U.S. Energy News

200 MW solar project in Georgia will be largest in Southeast

SOLAR: An Arizona solar panel manufacturer has been awarded a contract to build the largest solar plant in the Southeast. (PV Magazine)

• Developers break ground on a solar-plus-storage system on the Hawaiian island of Kauai that is expected to be the largest of its kind in the state. (Pacific Business News)
• Groups file briefs in preparation for a U.S. Supreme Court case over whether state-regulated utilities are subject to antitrust lawsuits, which is part of a legal fight between an Arizona utility and SolarCity. (Greentech Media)
• California solar manufacturer SunPower, which is seeking an exclusion from new solar import tariffs, is already experiencing negative effects on its business. (Greentech Media)

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RENEWABLES: The cost of renewables is falling faster than expected in Michigan, one of the key takeaways from the latest report on the state’s renewable portfolio standard. (Midwest Energy News)

• A Hawaii Senate committee approves a bill to boost registration fees for electric vehicles from $45 per year to $70. (Associated Press)
• EV adoption could stress city grids because charging infrastructure is not being deployed ahead of vehicle ownership, which will “reduce the environmental benefits of electrification,” according to a new report. (Greentech Media)
• Dockless, electric bike-sharing systems are beginning to take off in U.S. cities. (Wired)
• Chicago could have up to 80,000 electric vehicles on the road by 2030 if more charging infrastructure is added, a study says. (WTTW)

• The Trump administration faces pushback over a budget request to eliminate $42 million in federal funding for the EPA’s Energy Star program, which sets efficiency benchmarks for products. (The Hill)
• A Q&A with the executive director of Georgia Interfaith Power & Light, which is helping religious institutions in the state become more energy efficient. (Southeast Energy News)

BIOFUELS: President Trump schedules a meeting with senators and Cabinet officials to discuss possible changes to the Renewable Fuel Standard. (Reuters)

UTILITIES: General Electric lost a bet on fossil fuel just as wind and solar were becoming cheaper alternatives. The company reported a 45 percent loss in profits last year. (Reuters)

EMISSIONS: Portland General Electric seeks a permit that would allow a natural gas-fired power plant in eastern Oregon to emit eight times more smog-causing pollution. (East Oregonian)

• The West Virginia Senate unanimously votes to delete a section of state law governing water pollution by surface coal mining. (Associated Press)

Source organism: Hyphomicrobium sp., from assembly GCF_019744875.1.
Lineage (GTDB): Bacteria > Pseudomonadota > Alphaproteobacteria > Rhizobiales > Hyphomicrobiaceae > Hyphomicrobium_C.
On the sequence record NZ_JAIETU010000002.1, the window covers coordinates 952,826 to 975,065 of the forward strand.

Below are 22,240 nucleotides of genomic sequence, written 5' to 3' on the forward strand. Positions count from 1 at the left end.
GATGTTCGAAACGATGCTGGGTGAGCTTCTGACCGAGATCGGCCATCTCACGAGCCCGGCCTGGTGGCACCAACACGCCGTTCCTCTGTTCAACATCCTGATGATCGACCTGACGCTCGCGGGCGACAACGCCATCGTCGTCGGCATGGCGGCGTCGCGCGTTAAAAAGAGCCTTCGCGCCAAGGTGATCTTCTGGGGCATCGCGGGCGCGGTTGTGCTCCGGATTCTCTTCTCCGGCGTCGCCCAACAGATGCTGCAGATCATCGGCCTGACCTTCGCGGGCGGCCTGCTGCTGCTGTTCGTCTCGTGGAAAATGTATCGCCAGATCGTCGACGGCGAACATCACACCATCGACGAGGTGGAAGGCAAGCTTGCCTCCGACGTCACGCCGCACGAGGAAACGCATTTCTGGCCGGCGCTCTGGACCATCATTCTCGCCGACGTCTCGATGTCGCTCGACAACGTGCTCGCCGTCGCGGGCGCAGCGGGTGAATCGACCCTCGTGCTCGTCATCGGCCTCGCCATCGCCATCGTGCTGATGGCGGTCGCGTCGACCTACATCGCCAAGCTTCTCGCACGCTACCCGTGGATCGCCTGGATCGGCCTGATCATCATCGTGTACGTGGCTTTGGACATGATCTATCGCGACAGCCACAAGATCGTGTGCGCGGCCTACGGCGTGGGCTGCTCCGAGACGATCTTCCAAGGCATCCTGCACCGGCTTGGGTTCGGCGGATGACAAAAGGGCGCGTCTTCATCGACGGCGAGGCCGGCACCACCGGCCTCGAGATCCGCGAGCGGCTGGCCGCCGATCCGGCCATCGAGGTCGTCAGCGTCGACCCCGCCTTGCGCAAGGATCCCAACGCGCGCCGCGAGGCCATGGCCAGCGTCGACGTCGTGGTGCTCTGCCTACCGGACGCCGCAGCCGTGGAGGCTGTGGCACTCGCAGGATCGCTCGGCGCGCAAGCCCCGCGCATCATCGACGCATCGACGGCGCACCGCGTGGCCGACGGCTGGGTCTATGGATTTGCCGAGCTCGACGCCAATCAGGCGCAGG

• The spike in severe black lung disease in Appalachia has been clear for some time, but researchers are now realizing the severe magnitude. (New York Times)

CARBON CAPTURE: Experts say changes to a tax credit in this month’s budget bill could “absolutely make the difference” for the economic viability of carbon capture and sequestration. (Greentech Media)

• Environmental groups sue the EPA for allegedly failing to maintain adequate public records, saying the Trump administration operated in “secrecy” to avoid creating a paper trail. (The Hill)
• EPA administrator Scott Pruitt says during an interview with the Christian Broadcasting Network that the Bible encourages mankind to extract fossil fuels and “harvest the natural resources.” (The Hill)

CLIMATE: A public “red team, blue team” climate science debate that was being promoted by EPA Administrator Scott Pruitt appears to have stalled. (E&E News)

POLLUTION: A new report shows a recent spike in environmental lawsuits stemming from the Deepwater Horizon lawsuit in Louisiana. (The Hill)

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• The failure of the Summer nuclear plant in South Carolina resulted in a $119 million loss for SCANA in 2017. (Post and Courier)
• A controversial nuclear subsidy bill in New Jersey has advanced after renewables and energy efficiency incentives were incorporated; the cost of the proposal remains unclear. (NorthJersey.com)

• There’s a big cost associated with expanding U.S. offshore drilling — even if nothing is ever spilled. (Washington Post)
• As taxpayers and voters, people “can push to make sure that states and cities more than make up for President Trump’s unfortunate decision” to enact solar import tariffs, says an analyst. (Union of Concerned Scientists)

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